Oh, wait. He’s actually standing in a ditch to make it appear the water is that deep everywhere.
Yet another reason I don’t trust the MSM.
Where can you go?
This op-ed by Jack VanNoord that appeared in the Chicago Tribune last week “My nephew tried to school me on cultural appropriation. It didn’t end well,” here’s the opening:
2. Average and Median Income per Household Member. The chart above displays average and median household income adjusted for household size. Both the average and median income per person in the US reached all-time highs in 2017 of nearly $34,000 (in 2017 dollars) for average income per person, and $24,160 for median income per household member last year. Compared to 1975, the average household income per US household member has increased by 74% from $19,500 to $34,000, while the median household income per person has increased by 45% from $16,600 to $24,160. Without adjusting for household size, average household income increased by only 50% since 1975 (vs. 74% adjusted for average household size) and median income increased only 25% (vs. 45%), demonstrating the importance of adjusting for changes in household size when comparing median household incomes over time.
From Thomas Sowell:
Many colleges claim that they develop “leaders.” All too often, that means turning out graduates who cannot feel fulfilled unless they are telling other people what to do. There are already too many people like that, and they are a menace to everyone else’s freedom.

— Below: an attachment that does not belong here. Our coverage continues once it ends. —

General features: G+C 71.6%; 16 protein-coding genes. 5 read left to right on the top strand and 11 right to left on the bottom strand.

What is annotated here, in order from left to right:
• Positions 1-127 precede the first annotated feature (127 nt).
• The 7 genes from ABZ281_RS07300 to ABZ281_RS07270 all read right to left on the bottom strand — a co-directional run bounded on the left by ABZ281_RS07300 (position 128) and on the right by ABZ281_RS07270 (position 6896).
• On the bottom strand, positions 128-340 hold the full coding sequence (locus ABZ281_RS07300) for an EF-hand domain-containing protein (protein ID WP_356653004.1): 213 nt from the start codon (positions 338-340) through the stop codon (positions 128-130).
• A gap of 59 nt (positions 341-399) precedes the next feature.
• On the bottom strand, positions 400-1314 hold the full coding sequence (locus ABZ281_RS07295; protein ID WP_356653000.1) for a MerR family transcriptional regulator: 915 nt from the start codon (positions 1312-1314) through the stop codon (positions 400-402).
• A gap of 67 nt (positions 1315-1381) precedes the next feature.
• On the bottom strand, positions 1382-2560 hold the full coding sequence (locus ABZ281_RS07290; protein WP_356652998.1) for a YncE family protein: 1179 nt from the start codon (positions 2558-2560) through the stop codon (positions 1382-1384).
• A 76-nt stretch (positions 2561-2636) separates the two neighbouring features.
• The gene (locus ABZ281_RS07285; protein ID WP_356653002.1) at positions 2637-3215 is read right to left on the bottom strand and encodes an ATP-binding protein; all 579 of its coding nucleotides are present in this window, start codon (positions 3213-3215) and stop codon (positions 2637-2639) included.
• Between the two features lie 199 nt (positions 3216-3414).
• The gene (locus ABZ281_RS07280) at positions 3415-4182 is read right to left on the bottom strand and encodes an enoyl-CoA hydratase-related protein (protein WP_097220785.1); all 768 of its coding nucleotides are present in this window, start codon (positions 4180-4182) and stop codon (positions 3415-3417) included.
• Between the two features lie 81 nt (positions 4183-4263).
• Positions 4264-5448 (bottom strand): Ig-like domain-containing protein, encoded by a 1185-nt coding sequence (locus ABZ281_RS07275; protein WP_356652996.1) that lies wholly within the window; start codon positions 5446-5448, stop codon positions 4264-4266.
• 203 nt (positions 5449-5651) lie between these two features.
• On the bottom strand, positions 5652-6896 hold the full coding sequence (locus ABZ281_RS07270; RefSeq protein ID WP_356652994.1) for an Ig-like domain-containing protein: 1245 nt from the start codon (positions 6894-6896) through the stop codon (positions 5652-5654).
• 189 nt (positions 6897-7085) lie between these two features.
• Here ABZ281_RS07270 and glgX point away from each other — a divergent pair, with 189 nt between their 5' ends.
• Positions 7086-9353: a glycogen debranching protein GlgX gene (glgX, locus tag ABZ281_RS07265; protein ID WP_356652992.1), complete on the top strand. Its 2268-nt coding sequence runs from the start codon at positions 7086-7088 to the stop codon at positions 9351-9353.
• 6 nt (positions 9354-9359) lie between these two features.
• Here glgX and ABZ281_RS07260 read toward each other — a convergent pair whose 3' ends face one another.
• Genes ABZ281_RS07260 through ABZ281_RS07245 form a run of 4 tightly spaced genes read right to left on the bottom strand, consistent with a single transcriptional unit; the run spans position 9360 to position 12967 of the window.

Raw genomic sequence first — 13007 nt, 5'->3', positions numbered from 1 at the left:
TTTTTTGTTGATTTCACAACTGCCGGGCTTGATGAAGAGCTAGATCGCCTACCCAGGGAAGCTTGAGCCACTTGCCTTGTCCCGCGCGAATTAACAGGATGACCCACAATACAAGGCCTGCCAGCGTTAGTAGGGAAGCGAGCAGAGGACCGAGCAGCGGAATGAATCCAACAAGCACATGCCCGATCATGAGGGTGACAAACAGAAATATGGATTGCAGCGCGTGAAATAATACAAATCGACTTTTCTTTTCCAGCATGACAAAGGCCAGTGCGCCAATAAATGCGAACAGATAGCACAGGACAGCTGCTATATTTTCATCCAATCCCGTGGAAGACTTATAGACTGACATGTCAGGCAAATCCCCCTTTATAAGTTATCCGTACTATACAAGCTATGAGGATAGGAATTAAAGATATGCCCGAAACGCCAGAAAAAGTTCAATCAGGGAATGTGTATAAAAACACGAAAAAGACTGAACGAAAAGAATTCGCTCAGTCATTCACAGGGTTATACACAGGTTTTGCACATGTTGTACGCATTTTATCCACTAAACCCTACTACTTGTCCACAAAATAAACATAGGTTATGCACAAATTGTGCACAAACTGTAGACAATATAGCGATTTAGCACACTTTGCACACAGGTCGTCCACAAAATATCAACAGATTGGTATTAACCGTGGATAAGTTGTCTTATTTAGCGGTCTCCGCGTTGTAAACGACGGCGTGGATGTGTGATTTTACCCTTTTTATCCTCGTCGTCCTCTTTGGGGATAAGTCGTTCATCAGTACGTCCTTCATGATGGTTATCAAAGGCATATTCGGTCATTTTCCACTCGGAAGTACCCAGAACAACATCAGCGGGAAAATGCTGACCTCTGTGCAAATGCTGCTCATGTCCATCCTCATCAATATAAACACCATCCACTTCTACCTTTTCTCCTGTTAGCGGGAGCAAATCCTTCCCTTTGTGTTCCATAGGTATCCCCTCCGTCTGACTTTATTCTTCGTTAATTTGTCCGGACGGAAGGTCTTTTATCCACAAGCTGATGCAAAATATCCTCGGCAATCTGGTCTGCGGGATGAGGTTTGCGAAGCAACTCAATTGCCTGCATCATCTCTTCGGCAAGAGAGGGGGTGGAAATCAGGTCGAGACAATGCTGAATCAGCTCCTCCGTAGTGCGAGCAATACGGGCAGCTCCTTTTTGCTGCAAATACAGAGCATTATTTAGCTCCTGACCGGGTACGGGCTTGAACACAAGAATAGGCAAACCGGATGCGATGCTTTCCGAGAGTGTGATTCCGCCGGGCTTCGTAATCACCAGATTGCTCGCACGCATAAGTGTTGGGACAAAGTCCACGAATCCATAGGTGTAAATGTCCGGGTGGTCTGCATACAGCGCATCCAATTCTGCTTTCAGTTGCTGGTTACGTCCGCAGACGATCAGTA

I just attended an economic conference where many corporate HR directors were saying that universities are turning out sub-standard products (employees), and that firms are looking elsewhere for their new hires.
It used to be that getting a degree prepared you for the workforce. Then it was getting a degree demonstrated to an employer that you had what it takes to stick with a job (after all, you stuck thru 4-6 years of college). Now employers are saying “why bother with a higher education degree at all.” From the Washington Examiner:
Big companies like Google, Apple, and IBM are no longer requiring applicants to hold a college degree. This is a significant change. Historically, employers have required a college degree whether or not it was necessary to do the job. IBM is now looking at candidates with experience in non-traditional education, such as coding boot camps or industry-related vocational classes.
Glassdoor compiled an August list of 15 big companies that no longer require a degree to apply: Google, Ernst & Young, Penguin Random House, Costco Wholesale, Whole Foods, Hilton, Publix, Apple, Starbucks, Nordstrom, Home Depot, IBM, Bank of America, Chipotle, and Lowe’s.